[Book Review] The Saga of Shom & Raima - Tapan Ghosh

Bombay boy Shom leads a double existence. Suman Bhatia in real life, marital pressures and work responsibilities have pushed him to seek another life as Shom. In this avatar he meets Raima Sengupta in a Facebook chat. When they meet, he discovers that she is much younger, but like him, craving intellectual stimulation and freedom from restrictive social norms.Raima is a victim of a difficult childhood. After losing her father at the age of three, she assumes charge of her ailing mother. Brought up by her maternal aunt, as a teenager she fends off a sexual assault from her lecherous uncle. Now in her 20s, she withstands family pressure to marry since she feels committed to Shom, a married man himself.Both agree that despite the compatibility between them, they must remain faceless to balance their relationship with social and professional responsibilities. This seems to be the only way out. 
Source: Goodreads 
 
 

Things that happen unintentionally are pure. It is up to us to read between the lines.

- Tapan Ghosh

 

Society is an unwritten agreement among its members that set up rules to reduce friction and ease the functioning of the population. Social conditions, traditions and often personal beliefs of the society are the basis for the formulation of these laws. But there are certain cases where these social laws become an obstacle to personal growth and contentment. It drowns the victim in the ocean of helplessness and makes his/her life a living hell. These are the times where the person has to make a choice. The choice to respect society and keep living the miserable life or to take a leap of faith into the abyss.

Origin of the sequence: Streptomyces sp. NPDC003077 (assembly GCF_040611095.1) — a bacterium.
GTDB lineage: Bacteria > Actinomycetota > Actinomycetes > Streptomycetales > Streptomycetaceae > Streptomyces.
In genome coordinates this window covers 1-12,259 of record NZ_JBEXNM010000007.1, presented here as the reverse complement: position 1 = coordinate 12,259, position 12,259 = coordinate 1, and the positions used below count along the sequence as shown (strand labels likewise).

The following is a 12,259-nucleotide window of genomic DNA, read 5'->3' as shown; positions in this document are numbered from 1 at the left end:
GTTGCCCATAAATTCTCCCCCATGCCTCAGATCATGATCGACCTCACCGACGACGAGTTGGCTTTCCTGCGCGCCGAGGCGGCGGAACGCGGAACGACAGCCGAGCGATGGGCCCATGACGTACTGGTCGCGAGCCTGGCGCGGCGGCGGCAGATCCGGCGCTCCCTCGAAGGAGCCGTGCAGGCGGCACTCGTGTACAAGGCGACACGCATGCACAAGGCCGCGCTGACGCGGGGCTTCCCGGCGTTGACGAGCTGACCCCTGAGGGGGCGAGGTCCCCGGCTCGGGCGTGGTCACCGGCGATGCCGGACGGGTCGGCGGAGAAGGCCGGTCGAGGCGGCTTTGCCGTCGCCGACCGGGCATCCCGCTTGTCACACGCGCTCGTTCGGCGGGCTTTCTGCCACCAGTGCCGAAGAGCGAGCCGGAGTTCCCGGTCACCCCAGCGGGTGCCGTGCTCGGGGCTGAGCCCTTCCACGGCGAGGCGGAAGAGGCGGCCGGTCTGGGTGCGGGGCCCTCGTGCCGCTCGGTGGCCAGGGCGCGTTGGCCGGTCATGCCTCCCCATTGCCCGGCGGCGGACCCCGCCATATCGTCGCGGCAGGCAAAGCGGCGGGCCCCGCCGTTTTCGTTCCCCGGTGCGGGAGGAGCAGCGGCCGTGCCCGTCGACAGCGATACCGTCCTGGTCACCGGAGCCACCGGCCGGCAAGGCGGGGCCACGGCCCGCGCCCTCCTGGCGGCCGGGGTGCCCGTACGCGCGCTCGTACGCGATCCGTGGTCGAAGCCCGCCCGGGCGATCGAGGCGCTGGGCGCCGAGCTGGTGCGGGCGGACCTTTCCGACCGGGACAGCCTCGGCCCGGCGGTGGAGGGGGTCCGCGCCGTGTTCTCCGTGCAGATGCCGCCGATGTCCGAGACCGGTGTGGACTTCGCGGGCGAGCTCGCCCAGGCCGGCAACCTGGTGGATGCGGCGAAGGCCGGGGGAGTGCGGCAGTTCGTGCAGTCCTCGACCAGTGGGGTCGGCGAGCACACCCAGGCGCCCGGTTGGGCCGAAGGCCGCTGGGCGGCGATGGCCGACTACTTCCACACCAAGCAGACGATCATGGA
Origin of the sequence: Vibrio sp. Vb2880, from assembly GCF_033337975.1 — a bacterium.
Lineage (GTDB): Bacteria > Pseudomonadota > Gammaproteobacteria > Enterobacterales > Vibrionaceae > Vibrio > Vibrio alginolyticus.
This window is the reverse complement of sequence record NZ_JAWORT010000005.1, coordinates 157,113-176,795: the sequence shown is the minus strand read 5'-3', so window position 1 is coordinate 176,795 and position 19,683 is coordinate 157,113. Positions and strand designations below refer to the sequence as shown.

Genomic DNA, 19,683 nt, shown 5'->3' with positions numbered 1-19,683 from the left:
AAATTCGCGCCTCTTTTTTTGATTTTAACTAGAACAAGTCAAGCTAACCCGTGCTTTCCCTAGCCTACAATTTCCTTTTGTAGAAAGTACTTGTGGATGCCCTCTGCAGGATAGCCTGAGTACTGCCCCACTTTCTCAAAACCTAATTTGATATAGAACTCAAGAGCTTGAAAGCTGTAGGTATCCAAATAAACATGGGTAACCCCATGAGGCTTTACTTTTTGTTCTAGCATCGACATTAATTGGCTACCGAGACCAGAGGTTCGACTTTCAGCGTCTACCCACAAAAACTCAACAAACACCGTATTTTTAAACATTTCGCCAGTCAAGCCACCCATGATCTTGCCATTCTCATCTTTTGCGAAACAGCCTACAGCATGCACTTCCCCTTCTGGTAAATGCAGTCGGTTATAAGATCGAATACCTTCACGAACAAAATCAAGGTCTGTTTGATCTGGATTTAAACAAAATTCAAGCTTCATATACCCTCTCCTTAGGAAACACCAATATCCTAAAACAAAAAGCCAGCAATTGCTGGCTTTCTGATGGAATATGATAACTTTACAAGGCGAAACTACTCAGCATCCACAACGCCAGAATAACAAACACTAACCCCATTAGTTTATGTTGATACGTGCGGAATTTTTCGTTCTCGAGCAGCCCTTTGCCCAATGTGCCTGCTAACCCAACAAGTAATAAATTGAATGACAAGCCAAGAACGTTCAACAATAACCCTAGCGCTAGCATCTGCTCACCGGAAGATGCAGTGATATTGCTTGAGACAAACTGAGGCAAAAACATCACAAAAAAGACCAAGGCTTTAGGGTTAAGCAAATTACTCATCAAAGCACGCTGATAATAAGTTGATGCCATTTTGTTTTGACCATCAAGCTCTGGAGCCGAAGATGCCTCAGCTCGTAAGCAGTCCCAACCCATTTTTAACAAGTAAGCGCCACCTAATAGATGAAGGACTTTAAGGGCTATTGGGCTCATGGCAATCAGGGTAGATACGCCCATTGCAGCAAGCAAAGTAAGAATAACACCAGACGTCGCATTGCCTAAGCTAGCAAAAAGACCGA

Based on this dilemma is Mr Tapan Ghosh's new novella: The Saga of Shom and Raima. Mr Ghosh is an extraordinary writer, an incredible thinker and his ability to play with the words is well explained in this literary piece. The unconventional plotline is what most readers would call straight-forward adultery, a taboo for the society. A subject that is shunned and often ridiculed by the mainstream Indian literarians. But it is the narration, that makes the reader sympathize with the characters justifying what the social norms would call a taboo. While I enjoyed the plot and the narration there were some instances where I felt like the plot had included more elements that it should have, and there were other instances when felt to be a mess yet it was captivating.

 

The plot revolves around many characters and their own stories, but the most important among them being the relationship between Shom and Raima and the role of Harry in it. Shom is a middle-aged married man trying to preserve his "perfect-image" in the eyes of the world at the same time trying to maintain his unnamed relationship with Raima a much younger girl. While Raima had a troubled childhood. Her father died when she was young, and her mother got bedridden by the shock. She was sent to live with her aunt where her uncle tried to rape her.

 

Harry is an interesting character. He is like a mentor to Shom and a father figure to Raima. His years of experience have enabled him with an exceptional perception of life. He is the philosopher, guide and what you would call a love guru. He lends the advice and guidance to the duo whenever they require it.

The writing and language are flawless. It is a matured tale in the sense that readers without an open mind won't be able to appreciate the beauty of this literary work. As I've already mentioned, it is unconventional it is different.


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